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Exponential and Logarithmic Functions

Solving Exponential Equations Graphically and Algebraically

Exponential equations — equations in which the independent variable is an exponent — can be solved graphically and algebraically. Depending on the equation, different algebraic approaches can be used.

Method

Solving Exponential Equations Graphically

If the dependent variable of an exponential function written in the form
is exchanged for a constant, say C, the result is a one-variable equation:
This type of equation is called an exponential equation, and can be solved graphically. This is done by first graphing the function then finding the x-coordinate of the point(s) on the graph with the y-coordinate C. The x-coordinate(s) is the solution to the equation.

Example

Use the graph to solve the exponential equation

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Use the graph to solve the equation

Show Solution expand_more
The graph shows all x-y points that satisfy the function rule Let's compare the function rule and the equation.
The only difference between these two equalities is that the independent variable, y, is replaced by a 3 in the equation. Thus, we solve the equation by finding the x-coordinate of any point on the graph that has the y-coordinate 3.

We can identify one such point in the graph. Let's now find the x-coordinate of this point graphically.

This x-coordinate is not easily read from the graph, so we'll have to make an approximation. It's just a bit bigger than 3, so we'll use 3.1. This means that an approximate solution to the equation is We can verify this by substituting it into equation to see if a true statement is made.

The right-hand side and the left-hand side are approximately equal, so we have indeed found an approximate solution to the equation:

Method

Solving Exponential Equations Algebraically

Let b be a positive number other than 1 and a(x) and c(x) be two algebraic expressions in terms of the same variable. If an exponential equation is or can be written in the following form, then it can be solved algebraically by using the Property of Equality for Exponential Equations.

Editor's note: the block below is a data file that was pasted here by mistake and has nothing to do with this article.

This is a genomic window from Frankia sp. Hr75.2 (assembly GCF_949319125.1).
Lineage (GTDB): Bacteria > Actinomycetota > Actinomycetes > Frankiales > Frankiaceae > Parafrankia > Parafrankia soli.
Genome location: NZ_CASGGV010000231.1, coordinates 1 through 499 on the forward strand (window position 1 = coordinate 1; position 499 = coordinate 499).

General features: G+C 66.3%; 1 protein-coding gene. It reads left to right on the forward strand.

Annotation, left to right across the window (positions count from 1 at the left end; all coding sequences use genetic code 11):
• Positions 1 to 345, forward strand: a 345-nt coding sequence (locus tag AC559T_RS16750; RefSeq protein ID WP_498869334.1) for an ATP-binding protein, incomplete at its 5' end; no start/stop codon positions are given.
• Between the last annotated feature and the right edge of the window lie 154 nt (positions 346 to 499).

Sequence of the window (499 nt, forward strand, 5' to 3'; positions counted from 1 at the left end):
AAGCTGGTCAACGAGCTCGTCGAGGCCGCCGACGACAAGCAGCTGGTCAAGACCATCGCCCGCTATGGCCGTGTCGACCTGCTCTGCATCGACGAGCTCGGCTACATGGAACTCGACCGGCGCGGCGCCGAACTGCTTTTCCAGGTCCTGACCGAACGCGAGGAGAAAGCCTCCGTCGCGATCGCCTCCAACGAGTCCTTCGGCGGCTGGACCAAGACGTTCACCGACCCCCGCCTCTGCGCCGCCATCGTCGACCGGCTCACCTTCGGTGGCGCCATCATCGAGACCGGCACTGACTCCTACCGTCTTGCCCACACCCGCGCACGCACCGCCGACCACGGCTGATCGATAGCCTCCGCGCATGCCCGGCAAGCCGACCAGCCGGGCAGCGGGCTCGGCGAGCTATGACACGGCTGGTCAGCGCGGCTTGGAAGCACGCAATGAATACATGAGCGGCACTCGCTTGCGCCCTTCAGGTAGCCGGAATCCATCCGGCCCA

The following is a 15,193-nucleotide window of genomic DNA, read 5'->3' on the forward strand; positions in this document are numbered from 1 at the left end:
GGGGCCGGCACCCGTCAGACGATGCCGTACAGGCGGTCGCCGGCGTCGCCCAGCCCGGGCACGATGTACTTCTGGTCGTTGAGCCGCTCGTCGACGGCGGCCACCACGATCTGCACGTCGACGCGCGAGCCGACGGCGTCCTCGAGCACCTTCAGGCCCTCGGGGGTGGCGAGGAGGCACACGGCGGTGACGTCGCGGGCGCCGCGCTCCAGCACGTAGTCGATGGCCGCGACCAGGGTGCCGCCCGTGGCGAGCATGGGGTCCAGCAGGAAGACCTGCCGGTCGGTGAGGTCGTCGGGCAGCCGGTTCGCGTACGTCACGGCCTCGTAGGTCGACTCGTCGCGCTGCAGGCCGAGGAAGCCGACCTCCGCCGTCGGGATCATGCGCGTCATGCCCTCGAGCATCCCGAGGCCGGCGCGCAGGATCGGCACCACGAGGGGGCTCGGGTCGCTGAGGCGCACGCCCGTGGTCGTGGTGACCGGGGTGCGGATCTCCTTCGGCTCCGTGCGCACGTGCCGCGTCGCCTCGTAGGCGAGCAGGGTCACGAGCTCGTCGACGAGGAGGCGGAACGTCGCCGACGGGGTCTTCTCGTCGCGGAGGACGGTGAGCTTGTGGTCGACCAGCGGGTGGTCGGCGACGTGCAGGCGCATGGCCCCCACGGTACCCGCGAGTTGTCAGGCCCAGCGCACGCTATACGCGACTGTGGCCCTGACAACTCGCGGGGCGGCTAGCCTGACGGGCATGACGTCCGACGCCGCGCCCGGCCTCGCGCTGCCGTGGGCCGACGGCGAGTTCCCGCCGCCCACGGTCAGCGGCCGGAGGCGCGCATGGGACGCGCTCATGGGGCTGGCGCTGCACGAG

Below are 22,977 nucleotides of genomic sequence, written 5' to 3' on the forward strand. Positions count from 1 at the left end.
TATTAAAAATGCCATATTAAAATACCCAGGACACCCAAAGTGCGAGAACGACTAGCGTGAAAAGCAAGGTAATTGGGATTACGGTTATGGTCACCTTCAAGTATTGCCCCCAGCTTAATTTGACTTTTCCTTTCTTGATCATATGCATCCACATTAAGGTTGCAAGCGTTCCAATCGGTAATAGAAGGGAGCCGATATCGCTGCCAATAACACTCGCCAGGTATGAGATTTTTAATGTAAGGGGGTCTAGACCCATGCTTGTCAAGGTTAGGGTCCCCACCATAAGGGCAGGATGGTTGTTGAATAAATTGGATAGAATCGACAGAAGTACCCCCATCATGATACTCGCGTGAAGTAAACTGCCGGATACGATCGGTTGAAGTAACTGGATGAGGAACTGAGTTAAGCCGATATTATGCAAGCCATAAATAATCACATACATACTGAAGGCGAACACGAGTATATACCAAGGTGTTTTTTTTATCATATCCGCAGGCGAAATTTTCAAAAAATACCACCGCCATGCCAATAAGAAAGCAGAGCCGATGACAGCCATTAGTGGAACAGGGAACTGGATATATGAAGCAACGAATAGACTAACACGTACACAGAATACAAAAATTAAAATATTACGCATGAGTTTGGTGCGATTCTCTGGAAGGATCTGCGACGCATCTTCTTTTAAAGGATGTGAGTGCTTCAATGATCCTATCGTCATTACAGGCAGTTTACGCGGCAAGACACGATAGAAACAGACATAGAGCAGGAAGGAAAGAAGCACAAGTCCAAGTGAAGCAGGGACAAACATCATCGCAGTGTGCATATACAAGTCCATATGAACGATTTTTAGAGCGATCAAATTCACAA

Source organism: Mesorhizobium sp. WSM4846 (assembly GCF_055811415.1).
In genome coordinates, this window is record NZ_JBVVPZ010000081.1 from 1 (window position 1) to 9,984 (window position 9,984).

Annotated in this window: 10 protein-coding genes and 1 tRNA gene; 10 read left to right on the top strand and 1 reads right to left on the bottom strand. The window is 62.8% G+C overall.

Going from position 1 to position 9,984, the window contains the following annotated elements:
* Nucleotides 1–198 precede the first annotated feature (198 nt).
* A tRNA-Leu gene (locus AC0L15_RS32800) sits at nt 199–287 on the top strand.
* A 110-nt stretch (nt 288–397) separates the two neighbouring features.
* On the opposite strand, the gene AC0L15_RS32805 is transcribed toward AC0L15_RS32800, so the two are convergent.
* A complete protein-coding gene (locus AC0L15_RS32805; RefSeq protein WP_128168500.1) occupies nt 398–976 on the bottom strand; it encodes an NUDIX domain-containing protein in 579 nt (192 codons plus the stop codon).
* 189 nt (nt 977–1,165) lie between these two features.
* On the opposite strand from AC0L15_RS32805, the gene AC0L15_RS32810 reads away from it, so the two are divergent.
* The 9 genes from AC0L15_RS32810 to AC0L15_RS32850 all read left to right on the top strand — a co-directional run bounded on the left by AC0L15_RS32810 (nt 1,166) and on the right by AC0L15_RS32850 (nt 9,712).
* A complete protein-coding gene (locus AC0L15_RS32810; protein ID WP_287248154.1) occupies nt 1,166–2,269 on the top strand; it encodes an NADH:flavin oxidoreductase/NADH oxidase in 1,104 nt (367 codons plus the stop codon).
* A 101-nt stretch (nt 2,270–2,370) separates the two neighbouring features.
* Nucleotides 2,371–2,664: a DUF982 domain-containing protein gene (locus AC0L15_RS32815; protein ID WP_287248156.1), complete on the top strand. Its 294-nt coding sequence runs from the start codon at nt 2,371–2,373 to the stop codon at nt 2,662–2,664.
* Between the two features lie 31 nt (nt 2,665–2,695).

Consider an example exponential equation.
To solve the equation, four steps must be followed.
1
Rewrite the Expressions on Both Sides as Powers With the Same Base
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First, the exponential expressions on both sides must be rewritten as powers with the same base. In this case, 4096 can be written as a power of 4.
If the exponential expressions on both sides of the equation already have the same base, this step can be skipped.
2
Use the Property of Equality for Exponential Equations
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Next, the Property of Equality for Exponential Equations can be used. Since the bases are equal, the exponents must be equal for the equation to be true.
3
Solve the Resulting Equation
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The resulting equation can be solved for the variable.
4
Verify the Solution
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Finally, the obtained solution can be verified by substituting it into the given equation.
Evaluate left-hand side
Since a true statement was obtained, x=3 is a solution to the equation. It is important to verify all the obtained solutions, since sometimes this method can lead to extraneous solutions.

Example

Solve the exponential equation

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Solve the equation
Show Solution expand_more
To begin, notice that both sides of the equation are exponential expressions with base 3. Since they have the same base, the exponents must be equal. This gives the equivalent equation
5x3=-2x+11,
which we can solve using inverse operations.
5x3=-2x+11
7x3=11
7x=14
x=2
The solution to the equation is x=2.
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